The below article contains extracts from the Lexology Insights 2019 Gulf Cooperation Council law firm compensation, benefits and billing report. The full report contains compensation, benefit and billing benchmarking data for all levels of fee-earners and business support staff.  

A summary of the full report can be found here. To purchase the report or for more details contact Gwilym Davies at [email protected] or call +44 (0) 20 7940 6858.

Legal market trends and conditions – United Arab Emirates (Dubai and Abu Dhabi)

Beloved of the boom-and-bust economy, Dubai seems to be showing signs of entering a downturn. While official UAE government figures are typically to be taken with a pinch of salt, even these show that annualised GDP growth slowed to just 0.8% in 2017. Figures for 2018 have yet to be published, but anecdotal evidence points to economic contraction. Despite the local hype surrounding Dubai’s hosting of the 2020 World Expo, the predominant topic of conversation among survey participants was the shrinking international business community – with many reporting that the expat workforce is departing at a rate far outstripping that of new arrivals. Reports indicate that diminishing job opportunities, combined with a stripping back of the benefits afforded to expats and their families, have seen large numbers of them (particularly those with families) leave Dubai. With no obvious slowdown in the speed and volume of real estate construction, the wave of expat departures seems to be fuelling a continued – and generally welcome – drop in the cost of local real estate. Most survey participants have inferred that the increase in expat departures points to an economic recession, but such observations may well be skewed by the demographic of the observers. There is little doubt that the expat workforce in Dubai is diminishing; however, the government’s push towards Emiratisation is likely to mean an increasing proportion of vacated roles being filled by locals. And although the current business environment may be challenging, it is perhaps merely the expat community that is waning, rather than the economy as a whole. Either way, for international law firms that cannot source enough local talent to fill legal roles, it remains a requirement to look further afield for most recruitment – a practice that is likely to become even more challenging as the UAE government continues to induce companies to hire from the domestic workforce.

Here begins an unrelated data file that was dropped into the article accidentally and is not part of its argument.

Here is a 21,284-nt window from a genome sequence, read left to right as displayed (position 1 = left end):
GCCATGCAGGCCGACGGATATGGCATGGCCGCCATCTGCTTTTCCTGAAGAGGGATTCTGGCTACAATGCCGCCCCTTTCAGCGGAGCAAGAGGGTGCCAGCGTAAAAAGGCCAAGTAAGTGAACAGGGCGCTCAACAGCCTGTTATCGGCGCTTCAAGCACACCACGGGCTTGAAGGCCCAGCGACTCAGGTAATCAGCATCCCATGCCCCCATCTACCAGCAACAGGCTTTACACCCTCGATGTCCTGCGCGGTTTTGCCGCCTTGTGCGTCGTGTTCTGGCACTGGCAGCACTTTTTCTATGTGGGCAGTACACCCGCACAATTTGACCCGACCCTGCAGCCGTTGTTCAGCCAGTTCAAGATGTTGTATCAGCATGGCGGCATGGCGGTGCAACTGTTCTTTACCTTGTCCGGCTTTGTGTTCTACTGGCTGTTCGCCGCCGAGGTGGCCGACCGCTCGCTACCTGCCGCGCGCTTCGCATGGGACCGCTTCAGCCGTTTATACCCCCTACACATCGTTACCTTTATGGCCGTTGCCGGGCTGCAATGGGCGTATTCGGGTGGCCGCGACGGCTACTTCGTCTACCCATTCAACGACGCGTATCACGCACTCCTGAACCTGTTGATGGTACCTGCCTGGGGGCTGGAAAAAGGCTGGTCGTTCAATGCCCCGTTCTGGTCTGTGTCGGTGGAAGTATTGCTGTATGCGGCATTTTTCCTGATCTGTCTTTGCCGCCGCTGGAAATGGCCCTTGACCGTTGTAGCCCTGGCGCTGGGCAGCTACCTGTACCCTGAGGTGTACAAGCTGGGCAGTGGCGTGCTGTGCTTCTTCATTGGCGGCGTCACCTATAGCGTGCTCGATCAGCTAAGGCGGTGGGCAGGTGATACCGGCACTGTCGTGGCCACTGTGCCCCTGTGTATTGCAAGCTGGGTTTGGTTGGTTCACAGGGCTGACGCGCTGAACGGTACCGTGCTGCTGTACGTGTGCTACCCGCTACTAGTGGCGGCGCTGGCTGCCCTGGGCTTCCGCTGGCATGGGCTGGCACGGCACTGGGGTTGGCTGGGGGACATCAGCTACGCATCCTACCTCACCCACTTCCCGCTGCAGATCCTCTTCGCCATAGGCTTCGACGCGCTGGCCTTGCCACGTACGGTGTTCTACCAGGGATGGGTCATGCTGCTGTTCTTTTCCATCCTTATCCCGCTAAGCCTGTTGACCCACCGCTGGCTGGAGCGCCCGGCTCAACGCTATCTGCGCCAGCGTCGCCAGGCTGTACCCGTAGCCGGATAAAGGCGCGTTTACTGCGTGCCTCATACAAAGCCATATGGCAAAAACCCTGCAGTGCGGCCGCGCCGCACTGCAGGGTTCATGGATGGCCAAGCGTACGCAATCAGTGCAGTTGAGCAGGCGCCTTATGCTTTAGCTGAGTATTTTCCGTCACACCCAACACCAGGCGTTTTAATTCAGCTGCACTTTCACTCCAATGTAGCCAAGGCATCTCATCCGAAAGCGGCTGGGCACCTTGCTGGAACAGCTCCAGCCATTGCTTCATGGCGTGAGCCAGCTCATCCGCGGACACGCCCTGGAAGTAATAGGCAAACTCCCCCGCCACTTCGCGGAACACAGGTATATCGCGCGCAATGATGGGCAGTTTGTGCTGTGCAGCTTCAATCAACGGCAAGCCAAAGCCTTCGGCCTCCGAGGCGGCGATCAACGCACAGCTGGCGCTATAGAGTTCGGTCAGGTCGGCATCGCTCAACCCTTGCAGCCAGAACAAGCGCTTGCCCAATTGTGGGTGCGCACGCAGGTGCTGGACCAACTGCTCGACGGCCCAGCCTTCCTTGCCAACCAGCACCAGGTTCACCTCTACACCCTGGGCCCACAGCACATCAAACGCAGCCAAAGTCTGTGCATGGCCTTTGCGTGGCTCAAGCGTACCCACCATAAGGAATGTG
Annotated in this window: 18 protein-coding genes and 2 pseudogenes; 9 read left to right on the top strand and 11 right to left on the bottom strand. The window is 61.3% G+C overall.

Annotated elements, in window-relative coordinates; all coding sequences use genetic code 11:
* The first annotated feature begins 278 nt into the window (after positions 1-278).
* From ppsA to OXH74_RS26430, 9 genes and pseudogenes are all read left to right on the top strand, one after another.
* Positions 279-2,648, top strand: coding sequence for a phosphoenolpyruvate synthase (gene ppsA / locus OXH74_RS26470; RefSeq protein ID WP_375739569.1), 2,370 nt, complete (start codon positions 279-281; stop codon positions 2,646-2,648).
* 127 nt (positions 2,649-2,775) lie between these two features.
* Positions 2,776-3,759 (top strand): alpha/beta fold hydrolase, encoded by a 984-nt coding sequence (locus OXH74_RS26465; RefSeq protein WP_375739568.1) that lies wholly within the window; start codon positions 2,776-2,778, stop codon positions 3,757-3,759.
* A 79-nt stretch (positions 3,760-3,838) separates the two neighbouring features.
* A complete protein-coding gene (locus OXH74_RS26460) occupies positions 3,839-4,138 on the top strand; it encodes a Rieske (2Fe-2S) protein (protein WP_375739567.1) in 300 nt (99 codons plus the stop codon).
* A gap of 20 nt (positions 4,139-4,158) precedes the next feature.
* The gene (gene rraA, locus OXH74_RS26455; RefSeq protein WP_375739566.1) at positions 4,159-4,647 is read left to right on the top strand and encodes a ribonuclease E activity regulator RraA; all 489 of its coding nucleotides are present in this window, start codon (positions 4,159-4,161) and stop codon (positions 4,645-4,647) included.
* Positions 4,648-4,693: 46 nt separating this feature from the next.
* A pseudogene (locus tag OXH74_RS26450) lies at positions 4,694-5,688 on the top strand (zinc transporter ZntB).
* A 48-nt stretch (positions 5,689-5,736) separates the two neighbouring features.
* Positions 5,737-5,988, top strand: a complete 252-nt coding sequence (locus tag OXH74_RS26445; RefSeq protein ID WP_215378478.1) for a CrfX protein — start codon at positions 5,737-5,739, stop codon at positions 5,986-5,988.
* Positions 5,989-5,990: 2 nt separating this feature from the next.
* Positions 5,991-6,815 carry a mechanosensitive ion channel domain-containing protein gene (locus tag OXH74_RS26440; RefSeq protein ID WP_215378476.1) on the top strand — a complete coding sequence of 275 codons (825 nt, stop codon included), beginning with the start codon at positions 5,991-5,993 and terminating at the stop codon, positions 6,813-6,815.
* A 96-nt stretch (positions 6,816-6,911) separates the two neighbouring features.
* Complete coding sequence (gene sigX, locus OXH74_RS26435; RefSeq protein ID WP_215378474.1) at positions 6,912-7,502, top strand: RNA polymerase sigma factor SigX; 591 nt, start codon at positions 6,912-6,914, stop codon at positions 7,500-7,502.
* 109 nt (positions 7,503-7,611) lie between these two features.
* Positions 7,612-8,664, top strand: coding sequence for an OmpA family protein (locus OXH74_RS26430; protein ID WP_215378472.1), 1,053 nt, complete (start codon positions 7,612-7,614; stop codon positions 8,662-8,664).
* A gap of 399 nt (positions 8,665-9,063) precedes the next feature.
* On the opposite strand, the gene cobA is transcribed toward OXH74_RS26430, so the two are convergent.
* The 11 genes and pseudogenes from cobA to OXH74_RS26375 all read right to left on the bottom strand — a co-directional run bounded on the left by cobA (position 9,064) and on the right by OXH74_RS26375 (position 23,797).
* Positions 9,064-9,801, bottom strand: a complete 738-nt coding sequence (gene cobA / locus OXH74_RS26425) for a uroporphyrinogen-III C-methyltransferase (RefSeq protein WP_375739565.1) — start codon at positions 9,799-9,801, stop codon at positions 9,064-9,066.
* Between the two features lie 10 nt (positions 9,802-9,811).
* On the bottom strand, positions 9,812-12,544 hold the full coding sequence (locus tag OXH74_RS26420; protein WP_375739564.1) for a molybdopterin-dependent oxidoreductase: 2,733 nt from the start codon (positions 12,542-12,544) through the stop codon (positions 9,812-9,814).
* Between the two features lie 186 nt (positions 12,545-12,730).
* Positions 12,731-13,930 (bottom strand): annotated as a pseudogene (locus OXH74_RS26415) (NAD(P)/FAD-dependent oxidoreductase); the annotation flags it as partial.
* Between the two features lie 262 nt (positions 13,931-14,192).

The recent introduction of value added tax (VAT) in Dubai seems to have resulted in the level of price increases for consumer goods that many were predicting; most retailers have used the 5% tax as an excuse to hike prices even further during 2018. However, most law firm management teams felt that falling prices in the housing market served to counter any rise in the general cost of living last year, so few firms chose to factor any VAT premium into salary increases during 2018. That said, anecdotally it seems that average salary increases for business services staff tended to outstrip those of 2017 by a single percent or so. Meanwhile, trends in associate salary grids tended to flatline, with most UK firms sticking to salary bands that have in some cases remained unchanged for three years or more now. Those firms that did make changes typically did so with the intention of overhauling their systems in the name of fairness or reassessment, rather than in response to market pressure on salaries – of which very little was reported. Any overall upward trends have tended to come from the growing influence of US law firms in the region, with the higher echelons of this group offering Wall Street-level salaries that UK law firms usually refuse to match.